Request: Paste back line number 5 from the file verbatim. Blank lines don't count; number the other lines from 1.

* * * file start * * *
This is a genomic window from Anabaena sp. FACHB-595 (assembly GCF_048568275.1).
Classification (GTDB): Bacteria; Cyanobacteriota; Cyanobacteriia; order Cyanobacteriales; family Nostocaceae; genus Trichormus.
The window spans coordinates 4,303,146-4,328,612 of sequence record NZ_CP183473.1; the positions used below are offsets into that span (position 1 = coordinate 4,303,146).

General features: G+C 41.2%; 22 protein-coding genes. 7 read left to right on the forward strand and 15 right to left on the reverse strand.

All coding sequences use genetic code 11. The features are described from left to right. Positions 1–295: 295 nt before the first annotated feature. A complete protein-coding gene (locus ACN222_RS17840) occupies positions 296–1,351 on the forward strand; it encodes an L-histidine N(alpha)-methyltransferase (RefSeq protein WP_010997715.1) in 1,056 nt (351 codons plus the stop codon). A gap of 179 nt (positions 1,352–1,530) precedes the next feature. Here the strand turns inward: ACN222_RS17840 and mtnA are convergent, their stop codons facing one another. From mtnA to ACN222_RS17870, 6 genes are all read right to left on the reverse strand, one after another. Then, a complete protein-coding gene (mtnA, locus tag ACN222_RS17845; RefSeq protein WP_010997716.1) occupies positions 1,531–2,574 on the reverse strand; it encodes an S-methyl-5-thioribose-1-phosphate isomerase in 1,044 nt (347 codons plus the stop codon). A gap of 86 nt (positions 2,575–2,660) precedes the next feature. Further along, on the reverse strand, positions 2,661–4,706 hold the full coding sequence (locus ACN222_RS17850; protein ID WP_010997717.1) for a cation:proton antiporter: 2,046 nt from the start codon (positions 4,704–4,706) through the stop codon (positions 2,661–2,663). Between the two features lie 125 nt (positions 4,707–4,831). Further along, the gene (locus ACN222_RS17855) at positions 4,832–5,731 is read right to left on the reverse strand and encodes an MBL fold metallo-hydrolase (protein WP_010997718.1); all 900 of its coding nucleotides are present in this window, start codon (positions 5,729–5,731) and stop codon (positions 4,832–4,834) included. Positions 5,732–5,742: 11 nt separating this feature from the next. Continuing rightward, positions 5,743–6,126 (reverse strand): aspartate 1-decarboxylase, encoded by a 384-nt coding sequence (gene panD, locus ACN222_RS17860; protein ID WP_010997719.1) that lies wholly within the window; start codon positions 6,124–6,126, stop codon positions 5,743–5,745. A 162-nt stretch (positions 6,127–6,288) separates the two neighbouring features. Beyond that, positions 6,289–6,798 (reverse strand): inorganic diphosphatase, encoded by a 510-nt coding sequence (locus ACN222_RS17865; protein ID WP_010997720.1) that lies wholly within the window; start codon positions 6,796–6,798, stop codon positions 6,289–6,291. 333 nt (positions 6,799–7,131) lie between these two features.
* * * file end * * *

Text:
All coding sequences use genetic code 11. The features are described from left to right. Positions 1–295: 295 nt before the first annotated feature. A complete protein-coding gene (locus ACN222_RS17840) occupies positions 296–1,351 on the forward strand; it encodes an L-histidine N(alpha)-methyltransferase (RefSeq protein WP_010997715.1) in 1,056 nt (351 codons plus the stop codon). A gap of 179 nt (positions 1,352–1,530) precedes the next feature. Here the strand turns inward: ACN222_RS17840 and mtnA are convergent, their stop codons facing one another. From mtnA to ACN222_RS17870, 6 genes are all read right to left on the reverse strand, one after another. Then, a complete protein-coding gene (mtnA, locus tag ACN222_RS17845; RefSeq protein WP_010997716.1) occupies positions 1,531–2,574 on the reverse strand; it encodes an S-methyl-5-thioribose-1-phosphate isomerase in 1,044 nt (347 codons plus the stop codon). A gap of 86 nt (positions 2,575–2,660) precedes the next feature. Further along, on the reverse strand, positions 2,661–4,706 hold the full coding sequence (locus ACN222_RS17850; protein ID WP_010997717.1) for a cation:proton antiporter: 2,046 nt from the start codon (positions 4,704–4,706) through the stop codon (positions 2,661–2,663). Between the two features lie 125 nt (positions 4,707–4,831). Further along, the gene (locus ACN222_RS17855) at positions 4,832–5,731 is read right to left on the reverse strand and encodes an MBL fold metallo-hydrolase (protein WP_010997718.1); all 900 of its coding nucleotides are present in this window, start codon (positions 5,729–5,731) and stop codon (positions 4,832–4,834) included. Positions 5,732–5,742: 11 nt separating this feature from the next. Continuing rightward, positions 5,743–6,126 (reverse strand): aspartate 1-decarboxylase, encoded by a 384-nt coding sequence (gene panD, locus ACN222_RS17860; protein ID WP_010997719.1) that lies wholly within the window; start codon positions 6,124–6,126, stop codon positions 5,743–5,745. A 162-nt stretch (positions 6,127–6,288) separates the two neighbouring features. Beyond that, positions 6,289–6,798 (reverse strand): inorganic diphosphatase, encoded by a 510-nt coding sequence (locus ACN222_RS17865; protein ID WP_010997720.1) that lies wholly within the window; start codon positions 6,796–6,798, stop codon positions 6,289–6,291. 333 nt (positions 6,799–7,131) lie between these two features.